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broken front wheel stud

Discussion in 'Model S' started by mckemie, Oct 15, 2016.

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  1. mckemie

    mckemie Member

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    Well, the title says it. Now, with a four month stack up at my service center, I seek a non-Tesla solution. Does anyone know if the front studs (not D) are a Mercedes item? If so, which Mercedes?
     
  2. artsci

    artsci Sponsor

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    You don't need a SC to fix this. Replacing a wheel stud is a piece of cake for any competent shop.
     
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  3. FlatSix911

    FlatSix911 918 Hybrid

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  4. Russell

    Russell Supporting Member

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    What did you end up doing to fix this? Warranty or not?

    I just got a broken stud on a rear side. As I was torquing it to 129 ft-lbs the force started to drop then the lug nut began to tilt.
    This didn't seem right so I attempted to back it out then the stud broke.
    I can see rust where the stud broke.
     
  5. mckemie

    mckemie Member

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    It turns out, the stud was ok. I thought I was going to have to ruin it to get a buggered nut off. I bought a buggered nut removal tool which worked. As I recall, I also bought a used hub with the intention of taking a stud out of it. Do you want me to see if I can find that hub?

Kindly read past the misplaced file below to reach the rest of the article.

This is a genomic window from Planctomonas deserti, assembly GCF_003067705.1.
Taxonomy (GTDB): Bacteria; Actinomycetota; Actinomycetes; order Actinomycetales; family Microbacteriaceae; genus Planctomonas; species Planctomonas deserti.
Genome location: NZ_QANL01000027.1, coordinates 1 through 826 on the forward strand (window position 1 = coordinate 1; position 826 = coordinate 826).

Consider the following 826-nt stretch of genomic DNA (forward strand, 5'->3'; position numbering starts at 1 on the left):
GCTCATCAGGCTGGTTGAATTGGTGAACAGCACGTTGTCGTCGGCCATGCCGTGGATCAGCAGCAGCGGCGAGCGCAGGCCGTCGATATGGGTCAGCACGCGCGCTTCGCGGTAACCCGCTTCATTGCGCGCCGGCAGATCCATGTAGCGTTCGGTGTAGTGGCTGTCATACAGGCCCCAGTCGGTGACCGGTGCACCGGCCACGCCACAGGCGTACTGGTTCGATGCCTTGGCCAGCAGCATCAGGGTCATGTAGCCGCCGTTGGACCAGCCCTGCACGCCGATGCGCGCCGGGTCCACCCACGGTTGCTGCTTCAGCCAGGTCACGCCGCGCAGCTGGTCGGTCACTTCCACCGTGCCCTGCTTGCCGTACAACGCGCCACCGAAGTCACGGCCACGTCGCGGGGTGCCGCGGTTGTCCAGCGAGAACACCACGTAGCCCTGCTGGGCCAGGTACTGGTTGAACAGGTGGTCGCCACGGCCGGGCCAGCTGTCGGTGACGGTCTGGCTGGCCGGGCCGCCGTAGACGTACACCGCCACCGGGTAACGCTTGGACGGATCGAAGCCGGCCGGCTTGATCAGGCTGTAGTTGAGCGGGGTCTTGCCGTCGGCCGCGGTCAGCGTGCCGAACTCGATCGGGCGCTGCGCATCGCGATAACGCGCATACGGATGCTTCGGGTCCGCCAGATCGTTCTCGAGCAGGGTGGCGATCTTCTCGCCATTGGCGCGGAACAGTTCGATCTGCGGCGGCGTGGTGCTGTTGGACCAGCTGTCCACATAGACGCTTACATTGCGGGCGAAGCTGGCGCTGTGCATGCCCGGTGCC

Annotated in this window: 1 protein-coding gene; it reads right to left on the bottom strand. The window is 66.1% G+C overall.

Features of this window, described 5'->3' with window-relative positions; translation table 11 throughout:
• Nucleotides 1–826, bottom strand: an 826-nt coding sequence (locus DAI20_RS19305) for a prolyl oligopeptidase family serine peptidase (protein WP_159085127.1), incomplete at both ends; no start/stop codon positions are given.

BTW, the early Ss had REALLY crappy soft lug nuts. I think they could be used four or five times before the corners rounded off. For a while, I carried that nut removal tool and some spare nuts. Tesla eventually replaced the crappy nuts with good ones.
     
  6. Russell

    Russell Supporting Member

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    You don't have to look for the hub just yet. I took the wheel off and inspected the remaining studs and 2 of them feel like the threads are not smooth anymore. I need to figure out if I'm going to replace those studs or the whole hub. Thanks for offering.
     
  7. mckemie

    mckemie Member

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    I am reminded that tire shops tend to over torque lug nuts. I think that, in combination with crappy lug nuts, was the source of the above described problems. Probably, the broken stud(s) also. Several times I've found myself doing a roadside wheel change and barely able to take the lug nuts off. Best to carry a heavy lug wrench. I've found the "gorilla" wrenches with extensible handles to be pretty good. It is also best to not get away from a tire shop until you are sure that whatever lug wrench you are carrying is capable of loosening the lugs.

    I believe tire shops tend to over torque because of liability problems with under torqued nuts that have resulted in wheels coming off while under way.
     

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